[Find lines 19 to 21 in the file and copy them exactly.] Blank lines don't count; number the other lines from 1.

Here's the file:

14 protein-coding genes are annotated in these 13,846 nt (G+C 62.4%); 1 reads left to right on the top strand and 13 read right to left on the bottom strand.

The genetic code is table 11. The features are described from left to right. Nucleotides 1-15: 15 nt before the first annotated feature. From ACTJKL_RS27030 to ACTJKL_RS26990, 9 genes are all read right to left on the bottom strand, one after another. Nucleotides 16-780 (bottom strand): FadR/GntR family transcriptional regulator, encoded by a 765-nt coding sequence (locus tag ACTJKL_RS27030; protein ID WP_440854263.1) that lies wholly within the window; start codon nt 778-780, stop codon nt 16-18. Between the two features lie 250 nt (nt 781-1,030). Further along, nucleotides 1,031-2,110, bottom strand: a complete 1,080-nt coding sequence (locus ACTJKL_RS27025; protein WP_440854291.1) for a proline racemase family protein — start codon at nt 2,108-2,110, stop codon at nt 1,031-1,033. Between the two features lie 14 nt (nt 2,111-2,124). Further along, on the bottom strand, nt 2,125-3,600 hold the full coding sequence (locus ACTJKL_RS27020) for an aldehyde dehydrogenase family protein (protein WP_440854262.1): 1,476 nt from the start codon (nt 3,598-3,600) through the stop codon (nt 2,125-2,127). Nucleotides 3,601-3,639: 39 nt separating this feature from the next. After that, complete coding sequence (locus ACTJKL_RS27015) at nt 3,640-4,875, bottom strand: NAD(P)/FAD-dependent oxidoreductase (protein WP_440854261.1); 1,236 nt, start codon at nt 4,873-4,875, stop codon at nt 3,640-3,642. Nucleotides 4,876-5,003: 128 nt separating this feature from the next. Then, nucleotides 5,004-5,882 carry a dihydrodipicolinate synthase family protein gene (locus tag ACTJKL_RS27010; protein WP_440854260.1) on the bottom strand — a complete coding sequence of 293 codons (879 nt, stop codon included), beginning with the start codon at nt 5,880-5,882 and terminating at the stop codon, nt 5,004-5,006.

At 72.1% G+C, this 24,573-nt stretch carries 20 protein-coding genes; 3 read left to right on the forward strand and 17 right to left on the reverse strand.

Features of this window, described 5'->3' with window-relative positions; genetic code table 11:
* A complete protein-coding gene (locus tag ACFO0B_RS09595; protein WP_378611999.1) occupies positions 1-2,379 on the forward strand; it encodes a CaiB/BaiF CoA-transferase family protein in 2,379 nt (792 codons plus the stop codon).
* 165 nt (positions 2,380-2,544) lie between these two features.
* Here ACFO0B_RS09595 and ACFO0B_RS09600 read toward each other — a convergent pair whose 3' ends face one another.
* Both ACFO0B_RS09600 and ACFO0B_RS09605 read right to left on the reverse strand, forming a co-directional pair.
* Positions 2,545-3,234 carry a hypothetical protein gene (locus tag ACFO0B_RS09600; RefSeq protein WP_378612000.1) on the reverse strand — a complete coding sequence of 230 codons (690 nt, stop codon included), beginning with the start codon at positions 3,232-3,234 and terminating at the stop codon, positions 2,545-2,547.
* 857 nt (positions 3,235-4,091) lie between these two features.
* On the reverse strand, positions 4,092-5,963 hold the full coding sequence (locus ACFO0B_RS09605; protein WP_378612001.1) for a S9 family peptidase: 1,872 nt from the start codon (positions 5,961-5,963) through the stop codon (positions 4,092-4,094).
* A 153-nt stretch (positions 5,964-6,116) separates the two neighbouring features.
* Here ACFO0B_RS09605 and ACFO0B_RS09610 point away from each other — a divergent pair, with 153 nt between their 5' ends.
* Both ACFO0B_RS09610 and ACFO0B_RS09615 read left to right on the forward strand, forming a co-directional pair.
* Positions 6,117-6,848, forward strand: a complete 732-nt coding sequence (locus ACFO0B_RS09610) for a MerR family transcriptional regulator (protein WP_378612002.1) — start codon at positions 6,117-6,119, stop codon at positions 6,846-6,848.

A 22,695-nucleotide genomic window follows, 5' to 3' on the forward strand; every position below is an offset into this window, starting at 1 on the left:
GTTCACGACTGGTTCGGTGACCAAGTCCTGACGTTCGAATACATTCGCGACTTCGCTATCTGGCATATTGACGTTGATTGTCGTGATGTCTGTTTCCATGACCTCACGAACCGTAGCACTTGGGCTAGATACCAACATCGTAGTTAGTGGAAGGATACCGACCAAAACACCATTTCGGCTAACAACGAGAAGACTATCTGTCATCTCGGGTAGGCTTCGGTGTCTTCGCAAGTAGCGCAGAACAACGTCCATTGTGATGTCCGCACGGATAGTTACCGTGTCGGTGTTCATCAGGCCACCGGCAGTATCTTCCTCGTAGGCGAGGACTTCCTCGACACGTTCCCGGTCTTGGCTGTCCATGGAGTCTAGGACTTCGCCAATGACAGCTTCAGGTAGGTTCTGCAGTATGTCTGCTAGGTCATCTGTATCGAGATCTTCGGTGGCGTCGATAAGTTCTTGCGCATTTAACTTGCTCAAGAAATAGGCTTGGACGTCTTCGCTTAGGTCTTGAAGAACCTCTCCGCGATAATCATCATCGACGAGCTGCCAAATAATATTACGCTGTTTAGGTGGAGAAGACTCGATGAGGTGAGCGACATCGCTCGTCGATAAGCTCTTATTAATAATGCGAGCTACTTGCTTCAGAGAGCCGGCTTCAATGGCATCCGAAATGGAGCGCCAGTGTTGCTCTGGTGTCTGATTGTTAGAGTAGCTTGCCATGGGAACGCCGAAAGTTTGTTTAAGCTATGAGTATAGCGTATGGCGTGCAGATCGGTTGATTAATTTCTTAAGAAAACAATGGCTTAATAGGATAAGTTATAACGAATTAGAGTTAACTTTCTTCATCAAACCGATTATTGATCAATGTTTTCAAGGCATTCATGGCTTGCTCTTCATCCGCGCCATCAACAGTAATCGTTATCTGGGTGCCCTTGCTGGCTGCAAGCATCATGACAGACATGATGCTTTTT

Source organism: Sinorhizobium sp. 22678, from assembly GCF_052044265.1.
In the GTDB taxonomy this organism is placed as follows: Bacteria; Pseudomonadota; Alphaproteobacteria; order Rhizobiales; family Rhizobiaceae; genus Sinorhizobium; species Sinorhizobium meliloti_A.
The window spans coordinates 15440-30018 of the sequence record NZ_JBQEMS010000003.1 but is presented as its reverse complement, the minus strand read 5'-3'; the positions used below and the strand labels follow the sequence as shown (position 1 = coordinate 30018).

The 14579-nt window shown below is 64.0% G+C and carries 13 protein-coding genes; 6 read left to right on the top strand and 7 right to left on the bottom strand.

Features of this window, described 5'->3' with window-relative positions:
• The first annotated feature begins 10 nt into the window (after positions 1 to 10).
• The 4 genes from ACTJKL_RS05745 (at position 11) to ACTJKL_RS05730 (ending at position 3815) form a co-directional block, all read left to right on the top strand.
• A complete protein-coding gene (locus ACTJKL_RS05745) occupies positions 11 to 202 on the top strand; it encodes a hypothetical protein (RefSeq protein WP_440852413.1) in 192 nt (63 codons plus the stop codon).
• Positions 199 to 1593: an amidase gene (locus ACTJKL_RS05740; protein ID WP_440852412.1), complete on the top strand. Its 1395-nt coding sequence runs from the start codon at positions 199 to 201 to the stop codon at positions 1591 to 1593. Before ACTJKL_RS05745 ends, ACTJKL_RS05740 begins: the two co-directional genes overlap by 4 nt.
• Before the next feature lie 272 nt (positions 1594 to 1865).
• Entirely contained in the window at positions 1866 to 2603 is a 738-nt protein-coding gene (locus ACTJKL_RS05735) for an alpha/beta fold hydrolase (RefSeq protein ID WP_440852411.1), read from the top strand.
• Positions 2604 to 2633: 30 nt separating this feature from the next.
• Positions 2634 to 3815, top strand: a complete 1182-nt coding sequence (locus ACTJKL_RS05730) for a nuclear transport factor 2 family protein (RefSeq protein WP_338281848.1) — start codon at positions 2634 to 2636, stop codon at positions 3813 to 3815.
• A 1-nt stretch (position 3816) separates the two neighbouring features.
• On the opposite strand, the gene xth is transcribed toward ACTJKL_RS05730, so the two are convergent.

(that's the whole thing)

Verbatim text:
In the GTDB taxonomy this organism is placed as follows: Bacteria; Pseudomonadota; Alphaproteobacteria; order Rhizobiales; family Rhizobiaceae; genus Sinorhizobium; species Sinorhizobium meliloti_A.
The window spans coordinates 15440-30018 of the sequence record NZ_JBQEMS010000003.1 but is presented as its reverse complement, the minus strand read 5'-3'; the positions used below and the strand labels follow the sequence as shown (position 1 = coordinate 30018).

The 14579-nt window shown below is 64.0% G+C and carries 13 protein-coding genes; 6 read left to right on the top strand and 7 right to left on the bottom strand.